Friday, September 16, 2016
Don't marginalise Pauline Hanson again, John Howard warns
Former prime minister John Howard has warned it would be wrong to repeat the mistake of 20 years ago and try to marginalise Pauline Hanson and her supporters.
Senator Hanson caused a stir last night with her first speech declaring Australia is in danger of being swamped with Muslims - 20 years after making the same warning about Asians.
Mr Howard told ABC TV, Senator Hanson was entitled to be treated in a respectful fashion by the rest of parliament.
"In relation to Pauline Hanson, the mistake that was made 20 years ago of trying to demonise her and demonise her supporters should not be repeated," Mr Howard said.
John Howard says Pauline Hanson is entitled to be treated in a respectful fashion. He argued that people who voted for Senator Hanson were not racists or bigots and did not vote for her because of their views on immigration.
"They voted for her because they're unhappy with the mainstream political parties," Mr Howard said.
"A form of disillusionment or protest vote, yes."
It reflected poorly on the Greens that they walked out early, he said.
Migrants bringing parents to Australia should wear cost, Productivity Commission says
Migrants who bring their parents to Australia should be responsible for their living costs as part of an overhaul to family reunion visas, a Productivity Commission report has recommended.
The report found family reunion visas need to be restricted for parents of migrants, with the average older age and shorter time in the workforce costing the health and welfare system billions of dollars.
Under the recommended changes, a temporary visa for parents would allow them to stay for a longer period of time as long as the sponsoring child met the necessary health and income costs during their stay.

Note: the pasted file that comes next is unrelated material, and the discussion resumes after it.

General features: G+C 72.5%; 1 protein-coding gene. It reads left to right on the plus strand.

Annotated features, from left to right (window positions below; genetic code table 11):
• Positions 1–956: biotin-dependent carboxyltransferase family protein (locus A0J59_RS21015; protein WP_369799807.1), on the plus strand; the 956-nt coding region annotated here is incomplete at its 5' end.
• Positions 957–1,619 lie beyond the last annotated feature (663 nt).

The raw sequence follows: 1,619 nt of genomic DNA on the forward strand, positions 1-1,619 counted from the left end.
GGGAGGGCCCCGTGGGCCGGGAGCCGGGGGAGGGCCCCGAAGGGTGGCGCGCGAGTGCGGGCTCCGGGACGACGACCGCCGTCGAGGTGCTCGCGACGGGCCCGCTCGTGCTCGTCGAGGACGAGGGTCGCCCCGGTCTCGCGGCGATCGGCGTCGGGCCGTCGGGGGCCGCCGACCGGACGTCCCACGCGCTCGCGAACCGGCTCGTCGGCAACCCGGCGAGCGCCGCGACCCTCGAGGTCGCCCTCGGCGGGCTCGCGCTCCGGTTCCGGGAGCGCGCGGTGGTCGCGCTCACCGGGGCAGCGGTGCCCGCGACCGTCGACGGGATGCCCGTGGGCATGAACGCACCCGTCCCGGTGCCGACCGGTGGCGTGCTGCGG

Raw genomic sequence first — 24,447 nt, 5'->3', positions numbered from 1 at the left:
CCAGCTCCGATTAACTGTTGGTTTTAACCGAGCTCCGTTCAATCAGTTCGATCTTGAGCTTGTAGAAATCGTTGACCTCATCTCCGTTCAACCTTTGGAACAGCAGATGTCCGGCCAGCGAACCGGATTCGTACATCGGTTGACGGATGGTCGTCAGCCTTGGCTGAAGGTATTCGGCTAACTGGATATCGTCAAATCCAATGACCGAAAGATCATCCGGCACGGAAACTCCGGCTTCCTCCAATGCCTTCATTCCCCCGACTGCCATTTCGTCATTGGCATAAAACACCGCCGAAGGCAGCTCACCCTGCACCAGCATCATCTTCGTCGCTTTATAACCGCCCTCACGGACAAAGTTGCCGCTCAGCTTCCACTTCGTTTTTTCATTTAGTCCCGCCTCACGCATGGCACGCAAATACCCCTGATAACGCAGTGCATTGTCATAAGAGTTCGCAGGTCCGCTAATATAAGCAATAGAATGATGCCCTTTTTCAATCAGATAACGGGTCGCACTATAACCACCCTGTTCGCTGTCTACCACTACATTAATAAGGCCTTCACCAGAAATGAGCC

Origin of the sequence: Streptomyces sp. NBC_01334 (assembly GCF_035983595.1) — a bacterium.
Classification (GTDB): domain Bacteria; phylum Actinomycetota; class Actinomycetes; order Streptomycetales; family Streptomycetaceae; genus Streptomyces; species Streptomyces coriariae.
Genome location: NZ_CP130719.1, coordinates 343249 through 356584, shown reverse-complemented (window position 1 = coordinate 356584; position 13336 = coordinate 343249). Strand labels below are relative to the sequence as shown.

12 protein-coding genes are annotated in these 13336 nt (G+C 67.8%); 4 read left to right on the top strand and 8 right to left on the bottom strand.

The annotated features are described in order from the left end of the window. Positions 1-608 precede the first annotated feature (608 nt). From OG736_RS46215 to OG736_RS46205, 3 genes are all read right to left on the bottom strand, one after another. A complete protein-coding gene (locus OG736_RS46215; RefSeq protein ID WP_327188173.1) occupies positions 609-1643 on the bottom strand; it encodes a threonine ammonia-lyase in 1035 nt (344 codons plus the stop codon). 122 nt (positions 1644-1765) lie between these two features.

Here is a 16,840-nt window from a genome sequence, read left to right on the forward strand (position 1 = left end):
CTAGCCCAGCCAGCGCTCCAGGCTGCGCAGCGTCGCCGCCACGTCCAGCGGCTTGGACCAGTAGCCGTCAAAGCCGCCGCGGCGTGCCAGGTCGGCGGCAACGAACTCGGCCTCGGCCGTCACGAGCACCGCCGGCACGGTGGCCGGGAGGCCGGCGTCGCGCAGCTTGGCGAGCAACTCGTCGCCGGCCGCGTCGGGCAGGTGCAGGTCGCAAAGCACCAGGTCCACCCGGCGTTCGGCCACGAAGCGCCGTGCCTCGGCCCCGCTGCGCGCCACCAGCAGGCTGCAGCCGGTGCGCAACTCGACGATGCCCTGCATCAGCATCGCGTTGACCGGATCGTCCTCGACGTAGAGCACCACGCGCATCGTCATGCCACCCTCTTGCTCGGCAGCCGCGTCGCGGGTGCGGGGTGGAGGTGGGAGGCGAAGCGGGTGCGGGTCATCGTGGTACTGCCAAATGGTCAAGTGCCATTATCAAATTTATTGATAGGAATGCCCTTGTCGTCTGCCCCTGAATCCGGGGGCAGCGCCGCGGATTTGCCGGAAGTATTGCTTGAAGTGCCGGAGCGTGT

The report also said criteria for non-contributory parent visas should be narrowed to cases where there were "strong compassionate grounds".
Migration Council Australia chief executive Carla Wilshire welcomed the report, and said it was comprehensive and well balanced. "I think it makes some excellent points about recalibrating what some of the economic advantages are of migration," she said.
But Ms Wilshire said she had concerns about the commission's recommended changes to the migrant parents visa system. "I think we need to be careful and do a comprehensive community consultation," she said.
"For a lot of migrant families, separation from parents is a particularly difficult part."
The chairman of the Federation of Ethnic Communities Councils of Australia, Joseph Caputo noted the system governing migrant parents' visas was already highly regulated. "We are disappointed they are recommending tightening up the already very strict regulations in place for bringing parents into the country," he said.
Mr Caputo also highlighted the indirect benefits that parents brought to their migrant children upon arrival. "Many grandparents provide much needed childcare for their working children," he said.